In a city like Hong Kong, outdoor space is the ultimate luxury.
In this how-to series, we speak to interior designers and landscape architects on styling and decorating with a natural edge.
For many Hong Kong homeowners – especially those who inhabit flats – a rooftop provides an ideal venue to throw parties, barbecues and other year-round get-togethers. But as they’re often bigger than a balcony or terrace, getting your rooftop summer-ready might require a bit more work. Leslie Lam, design director at Primocasa Interiors, suggests starting with practical considerations, from protecting your space from the strong typhoon-season winds to changing your flooring to prevent it from heating up in direct sunlight. A trellis and outdoor wooden flooring are both functional and aesthetically pleasing.
“Put as many plants as you can, because that will help absorb the heat,”adds Rowena Gonzales, the founder and principal of Liquid Interiors. “Use large planters, rather than pots, because of the typhoons.” Another important consideration is storage, she says. “A lot of outdoor furniture has cushions, so you’ll have to think about where you’ll store them. You should also have a tarp to go over your outdoor furniture.”
Hong Kong balconies might be small, but that doesn’t mean they don’t deserve your aesthetic attention. For Janet Douro, the co-founder of and a designer at By Nomade, your balcony is also your garden. “A common mistake is to add only one or two plants,” she says. “Consider a green wall or a flurry of plants along one full border of the balcony. Think about gardening trays as much as single pots. Use natural fibre floor coverings like sisal, so you’re able to walk barefoot on the balcony as if it were a garden.”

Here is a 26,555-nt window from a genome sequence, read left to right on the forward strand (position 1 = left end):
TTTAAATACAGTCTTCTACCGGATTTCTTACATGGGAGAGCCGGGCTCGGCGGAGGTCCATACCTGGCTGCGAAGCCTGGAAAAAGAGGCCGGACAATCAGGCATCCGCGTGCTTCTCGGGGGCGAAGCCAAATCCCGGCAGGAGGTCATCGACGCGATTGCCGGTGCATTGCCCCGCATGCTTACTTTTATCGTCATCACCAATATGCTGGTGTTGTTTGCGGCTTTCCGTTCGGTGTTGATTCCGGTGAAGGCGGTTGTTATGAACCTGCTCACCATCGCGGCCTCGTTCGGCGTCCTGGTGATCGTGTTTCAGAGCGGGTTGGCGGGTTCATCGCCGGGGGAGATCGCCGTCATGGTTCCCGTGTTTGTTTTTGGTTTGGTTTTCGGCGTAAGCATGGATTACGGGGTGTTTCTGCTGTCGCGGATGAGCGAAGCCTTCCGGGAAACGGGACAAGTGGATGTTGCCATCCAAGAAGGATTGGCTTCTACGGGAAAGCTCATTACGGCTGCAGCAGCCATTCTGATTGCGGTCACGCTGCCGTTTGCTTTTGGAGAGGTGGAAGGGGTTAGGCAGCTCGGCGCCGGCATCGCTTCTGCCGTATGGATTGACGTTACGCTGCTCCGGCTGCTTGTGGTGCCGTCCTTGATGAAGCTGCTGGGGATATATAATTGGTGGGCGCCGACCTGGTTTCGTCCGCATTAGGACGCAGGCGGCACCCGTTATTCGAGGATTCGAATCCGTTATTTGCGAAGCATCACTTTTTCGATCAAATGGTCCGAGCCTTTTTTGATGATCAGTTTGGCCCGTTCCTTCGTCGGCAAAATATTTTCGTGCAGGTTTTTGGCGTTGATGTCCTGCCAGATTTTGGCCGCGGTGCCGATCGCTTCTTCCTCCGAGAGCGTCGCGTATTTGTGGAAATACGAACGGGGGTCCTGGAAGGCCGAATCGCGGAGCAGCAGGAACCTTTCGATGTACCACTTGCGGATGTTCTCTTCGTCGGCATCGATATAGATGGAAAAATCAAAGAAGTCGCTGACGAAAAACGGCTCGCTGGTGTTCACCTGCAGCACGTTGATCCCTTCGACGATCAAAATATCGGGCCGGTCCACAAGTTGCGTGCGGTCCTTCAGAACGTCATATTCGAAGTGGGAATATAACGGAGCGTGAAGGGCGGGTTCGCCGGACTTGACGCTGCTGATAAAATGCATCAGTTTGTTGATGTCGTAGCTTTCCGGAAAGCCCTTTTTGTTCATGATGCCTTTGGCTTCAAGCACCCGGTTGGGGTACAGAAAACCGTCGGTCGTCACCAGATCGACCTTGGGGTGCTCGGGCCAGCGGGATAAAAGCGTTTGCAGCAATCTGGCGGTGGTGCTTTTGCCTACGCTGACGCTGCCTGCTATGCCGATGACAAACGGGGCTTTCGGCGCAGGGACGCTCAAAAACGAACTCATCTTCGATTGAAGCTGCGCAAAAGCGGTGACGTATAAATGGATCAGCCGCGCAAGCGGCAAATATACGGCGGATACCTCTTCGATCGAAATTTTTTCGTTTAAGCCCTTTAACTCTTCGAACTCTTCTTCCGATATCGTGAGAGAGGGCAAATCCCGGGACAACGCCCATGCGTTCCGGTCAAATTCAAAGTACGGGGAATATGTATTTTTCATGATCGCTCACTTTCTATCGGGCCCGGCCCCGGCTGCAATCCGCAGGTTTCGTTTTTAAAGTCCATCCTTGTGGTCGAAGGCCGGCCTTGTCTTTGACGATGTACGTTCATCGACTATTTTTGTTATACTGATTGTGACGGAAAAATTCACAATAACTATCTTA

Simon Rawlings, the creative director of luxury interior design firm David Collins Studio, suggests turning your balcony into a social space fit for all occasions. “Bench seating or a wrap-around banquette is always the most practical,” he says. “It can be used with a table for al fresco dinners and without for cocktails. You can even lay on it and relax for a bit of chill time.” Ultimately, Janet advises, your starting point is the view. “If the balcony has a nice view, design it as an observatory site,” she says. “If not, treat it as an outdoor living room – cosy and inward facing.”
A version of this article appears in our October 2017 issue.
Illustrations by Arlene Sy
Other images courtesy of House Doctor